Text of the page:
Closed shop front

The number of store closures on UK high streets dropped to the lowest level in seven years, new research has found.

The Store Openings and Closures report by PWC UK and The Local Data Company found that in the first half of 2022, there were 6,146 store closures (-30% vs 2021 YoY) from multiple retail operators (five or more outlets nationally) compared to 3,888 openings (+11% vs 2021 YoY), resulting in the lowest number of net closures (2,258) in the past five years.

The study reported four closures, 21 openings, and a net closure of 12 stores per day during the first six months of 2022.

New openings were driven by takeaways, particularly branded chains; restaurants that have moved into empty spaces; amusement arcades have taken advantage of vacant units and lower rents to open particularly in suburban areas and seaside towns and DIY shops.


The store types that have seen the biggest decline are banks and financial services; charity shops and betting shops.

Lisa Hooker, industry leader for consumer markets at PwC UK, said the drop in closures was positive news but there is more hardship to come for businesses, particularly in the face of rising costs.

“A reduction in closures and growth in openings give some reason for optimism, but any positivity must also be viewed alongside the significant concerns over the rising cost of living and how it will impact people’s ability to spend. In addition to pressures on consumer demand, we mustn’t also forget that increasing utility, input and labour costs will significantly affect the viability of all high street businesses.

“With soaring prices for food, petrol and utility bills, inflation at a 40-year high and the Bank of England warning the UK will fall into a prolonged recession at the end of this year - this will impact everyone, and is only expected to deepen. We’ve already seen it impact Consumer Sentiment this year, and retailers and operators must help consumers mitigate their financial challenges now, while protecting themselves from the financial squeeze.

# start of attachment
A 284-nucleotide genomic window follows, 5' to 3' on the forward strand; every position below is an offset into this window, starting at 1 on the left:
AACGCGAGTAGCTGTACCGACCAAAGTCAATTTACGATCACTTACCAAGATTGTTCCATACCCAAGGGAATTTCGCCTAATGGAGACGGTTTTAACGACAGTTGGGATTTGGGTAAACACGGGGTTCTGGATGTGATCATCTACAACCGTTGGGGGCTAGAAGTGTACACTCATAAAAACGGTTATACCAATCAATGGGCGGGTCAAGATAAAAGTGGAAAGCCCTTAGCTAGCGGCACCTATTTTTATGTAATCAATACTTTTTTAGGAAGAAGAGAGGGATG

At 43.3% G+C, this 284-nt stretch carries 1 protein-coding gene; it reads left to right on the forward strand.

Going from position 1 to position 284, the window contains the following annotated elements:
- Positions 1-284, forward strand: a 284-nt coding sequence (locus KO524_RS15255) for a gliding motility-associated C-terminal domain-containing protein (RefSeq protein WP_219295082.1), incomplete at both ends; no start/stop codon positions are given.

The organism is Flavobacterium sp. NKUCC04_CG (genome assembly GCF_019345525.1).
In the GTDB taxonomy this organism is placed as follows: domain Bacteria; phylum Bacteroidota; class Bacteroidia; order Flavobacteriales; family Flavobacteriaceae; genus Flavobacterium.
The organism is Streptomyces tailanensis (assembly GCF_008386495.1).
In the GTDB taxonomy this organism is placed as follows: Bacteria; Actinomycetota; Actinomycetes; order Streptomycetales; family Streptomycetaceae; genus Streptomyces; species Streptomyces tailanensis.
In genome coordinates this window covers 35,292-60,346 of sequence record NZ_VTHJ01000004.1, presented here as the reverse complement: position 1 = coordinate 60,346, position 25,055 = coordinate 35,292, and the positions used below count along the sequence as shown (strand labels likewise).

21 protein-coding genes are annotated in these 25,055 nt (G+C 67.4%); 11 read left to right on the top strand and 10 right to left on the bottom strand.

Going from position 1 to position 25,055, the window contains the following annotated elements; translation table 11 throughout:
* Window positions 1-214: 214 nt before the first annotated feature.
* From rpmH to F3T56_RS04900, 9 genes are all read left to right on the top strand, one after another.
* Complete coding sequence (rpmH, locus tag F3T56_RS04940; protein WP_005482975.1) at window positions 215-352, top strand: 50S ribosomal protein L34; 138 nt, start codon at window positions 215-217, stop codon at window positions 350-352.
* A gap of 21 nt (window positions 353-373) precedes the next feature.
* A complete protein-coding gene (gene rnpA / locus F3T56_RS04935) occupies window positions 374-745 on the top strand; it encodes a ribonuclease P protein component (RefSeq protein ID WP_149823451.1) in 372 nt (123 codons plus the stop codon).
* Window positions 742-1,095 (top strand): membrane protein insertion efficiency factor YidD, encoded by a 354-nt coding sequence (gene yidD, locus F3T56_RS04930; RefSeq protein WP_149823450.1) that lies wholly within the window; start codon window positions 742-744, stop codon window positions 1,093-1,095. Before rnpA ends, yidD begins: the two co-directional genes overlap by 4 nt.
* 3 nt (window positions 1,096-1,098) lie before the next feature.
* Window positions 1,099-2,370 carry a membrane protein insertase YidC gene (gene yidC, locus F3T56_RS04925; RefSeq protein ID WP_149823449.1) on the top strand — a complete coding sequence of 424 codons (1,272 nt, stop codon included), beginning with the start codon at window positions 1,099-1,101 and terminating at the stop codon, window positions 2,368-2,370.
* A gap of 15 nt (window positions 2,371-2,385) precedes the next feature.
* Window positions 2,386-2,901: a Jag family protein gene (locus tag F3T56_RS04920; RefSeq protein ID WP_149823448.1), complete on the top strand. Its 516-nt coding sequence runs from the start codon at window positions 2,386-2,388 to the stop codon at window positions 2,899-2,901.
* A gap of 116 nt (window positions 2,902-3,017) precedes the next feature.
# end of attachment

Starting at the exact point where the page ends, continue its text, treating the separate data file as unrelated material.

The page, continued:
Hooker warned that high streets still need support in order to thrive. “While shopping behaviours have changed, the high street has stood the test of time, with a post-pandemic bounce back and our research indicating that the younger generation has more affinity with shops than perhaps expected. But it remains in a state of transition, and cosmetic interventions alone will not succeed. Success is also likely to depend on the focus of a new Prime Minister, and how they intend to help high streets.

“Business rates, for instance, will be a critical area for operators, and it will depend on how they are reformed in the near future (if at all). To truly level up, the challenge for local leaders - working with businesses and communities - is to create places that work for all those who visit, live or work there.”

Lucy Stainton, commercial director at The Local Data Company, said the high street was still adjusting in the wake of the pandemic.

“The number of empty units across high streets, shopping centres and retail parks continues to decline, as we see the holes left behind from a litany of CVAs and insolvencies being either reoccupied or repurposed due to the new planning laws on converting retail property to other uses.

“Although it has been over two years since the start of the pandemic, we are still yet to define our ‘new normal’ which is having a sustained impact on city centre locations with many new openings being focussed on smaller market towns and local high streets as people continue to work from home, with city centres further hampered by both train strikes and airport travel disruption reducing tourist numbers.

“What’s clear from the latest numbers, is that the impact of Covid-19 has finally washed through. However, we now face a new round of economic headwinds, so it remains to be seen if we can really expect this more positive trajectory to continue.”